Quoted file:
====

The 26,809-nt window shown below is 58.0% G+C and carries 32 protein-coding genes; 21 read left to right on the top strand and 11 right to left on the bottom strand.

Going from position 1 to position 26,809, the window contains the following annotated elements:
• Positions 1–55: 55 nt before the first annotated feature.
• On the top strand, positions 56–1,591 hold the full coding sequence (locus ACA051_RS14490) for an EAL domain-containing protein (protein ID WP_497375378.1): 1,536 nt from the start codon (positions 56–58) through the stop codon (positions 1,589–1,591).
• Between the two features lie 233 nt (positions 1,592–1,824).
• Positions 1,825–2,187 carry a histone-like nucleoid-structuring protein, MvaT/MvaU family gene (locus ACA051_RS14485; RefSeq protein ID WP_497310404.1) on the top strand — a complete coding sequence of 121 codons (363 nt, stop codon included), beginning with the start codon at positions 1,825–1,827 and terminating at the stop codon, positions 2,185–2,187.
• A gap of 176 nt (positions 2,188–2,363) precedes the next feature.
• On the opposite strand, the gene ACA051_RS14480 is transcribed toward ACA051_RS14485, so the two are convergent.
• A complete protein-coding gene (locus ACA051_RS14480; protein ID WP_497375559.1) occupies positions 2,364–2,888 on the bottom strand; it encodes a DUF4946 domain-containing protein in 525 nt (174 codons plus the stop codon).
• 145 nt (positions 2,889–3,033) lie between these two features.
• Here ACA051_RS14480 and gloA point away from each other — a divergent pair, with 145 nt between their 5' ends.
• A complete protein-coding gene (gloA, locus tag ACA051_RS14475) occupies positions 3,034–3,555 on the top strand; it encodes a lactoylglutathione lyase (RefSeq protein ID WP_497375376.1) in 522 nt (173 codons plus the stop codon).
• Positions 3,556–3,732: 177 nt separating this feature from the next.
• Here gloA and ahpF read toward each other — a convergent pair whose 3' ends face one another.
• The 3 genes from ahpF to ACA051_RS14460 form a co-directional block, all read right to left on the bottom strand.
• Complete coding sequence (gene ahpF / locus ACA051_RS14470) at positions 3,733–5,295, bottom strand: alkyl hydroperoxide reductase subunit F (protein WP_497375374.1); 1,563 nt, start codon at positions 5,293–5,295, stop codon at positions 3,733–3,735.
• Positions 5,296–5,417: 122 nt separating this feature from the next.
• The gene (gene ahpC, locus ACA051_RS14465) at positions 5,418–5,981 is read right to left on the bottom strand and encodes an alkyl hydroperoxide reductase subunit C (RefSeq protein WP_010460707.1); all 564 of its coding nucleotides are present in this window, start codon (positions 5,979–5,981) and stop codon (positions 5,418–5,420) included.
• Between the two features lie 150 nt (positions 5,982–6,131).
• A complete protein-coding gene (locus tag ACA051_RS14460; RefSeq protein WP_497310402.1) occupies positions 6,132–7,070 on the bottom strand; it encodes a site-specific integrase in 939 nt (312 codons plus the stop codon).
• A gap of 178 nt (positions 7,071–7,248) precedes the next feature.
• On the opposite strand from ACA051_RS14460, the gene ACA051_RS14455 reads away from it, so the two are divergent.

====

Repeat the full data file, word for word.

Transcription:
The 26,809-nt window shown below is 58.0% G+C and carries 32 protein-coding genes; 21 read left to right on the top strand and 11 right to left on the bottom strand.

Going from position 1 to position 26,809, the window contains the following annotated elements:
• Positions 1–55: 55 nt before the first annotated feature.
• On the top strand, positions 56–1,591 hold the full coding sequence (locus ACA051_RS14490) for an EAL domain-containing protein (protein ID WP_497375378.1): 1,536 nt from the start codon (positions 56–58) through the stop codon (positions 1,589–1,591).
• Between the two features lie 233 nt (positions 1,592–1,824).
• Positions 1,825–2,187 carry a histone-like nucleoid-structuring protein, MvaT/MvaU family gene (locus ACA051_RS14485; RefSeq protein ID WP_497310404.1) on the top strand — a complete coding sequence of 121 codons (363 nt, stop codon included), beginning with the start codon at positions 1,825–1,827 and terminating at the stop codon, positions 2,185–2,187.
• A gap of 176 nt (positions 2,188–2,363) precedes the next feature.
• On the opposite strand, the gene ACA051_RS14480 is transcribed toward ACA051_RS14485, so the two are convergent.
• A complete protein-coding gene (locus ACA051_RS14480; protein ID WP_497375559.1) occupies positions 2,364–2,888 on the bottom strand; it encodes a DUF4946 domain-containing protein in 525 nt (174 codons plus the stop codon).
• 145 nt (positions 2,889–3,033) lie between these two features.
• Here ACA051_RS14480 and gloA point away from each other — a divergent pair, with 145 nt between their 5' ends.
• A complete protein-coding gene (gloA, locus tag ACA051_RS14475) occupies positions 3,034–3,555 on the top strand; it encodes a lactoylglutathione lyase (RefSeq protein ID WP_497375376.1) in 522 nt (173 codons plus the stop codon).
• Positions 3,556–3,732: 177 nt separating this feature from the next.
• Here gloA and ahpF read toward each other — a convergent pair whose 3' ends face one another.
• The 3 genes from ahpF to ACA051_RS14460 form a co-directional block, all read right to left on the bottom strand.
• Complete coding sequence (gene ahpF / locus ACA051_RS14470) at positions 3,733–5,295, bottom strand: alkyl hydroperoxide reductase subunit F (protein WP_497375374.1); 1,563 nt, start codon at positions 5,293–5,295, stop codon at positions 3,733–3,735.
• Positions 5,296–5,417: 122 nt separating this feature from the next.
• The gene (gene ahpC, locus ACA051_RS14465) at positions 5,418–5,981 is read right to left on the bottom strand and encodes an alkyl hydroperoxide reductase subunit C (RefSeq protein WP_010460707.1); all 564 of its coding nucleotides are present in this window, start codon (positions 5,979–5,981) and stop codon (positions 5,418–5,420) included.
• Between the two features lie 150 nt (positions 5,982–6,131).
• A complete protein-coding gene (locus tag ACA051_RS14460; RefSeq protein WP_497310402.1) occupies positions 6,132–7,070 on the bottom strand; it encodes a site-specific integrase in 939 nt (312 codons plus the stop codon).
• A gap of 178 nt (positions 7,071–7,248) precedes the next feature.
• On the opposite strand from ACA051_RS14460, the gene ACA051_RS14455 reads away from it, so the two are divergent.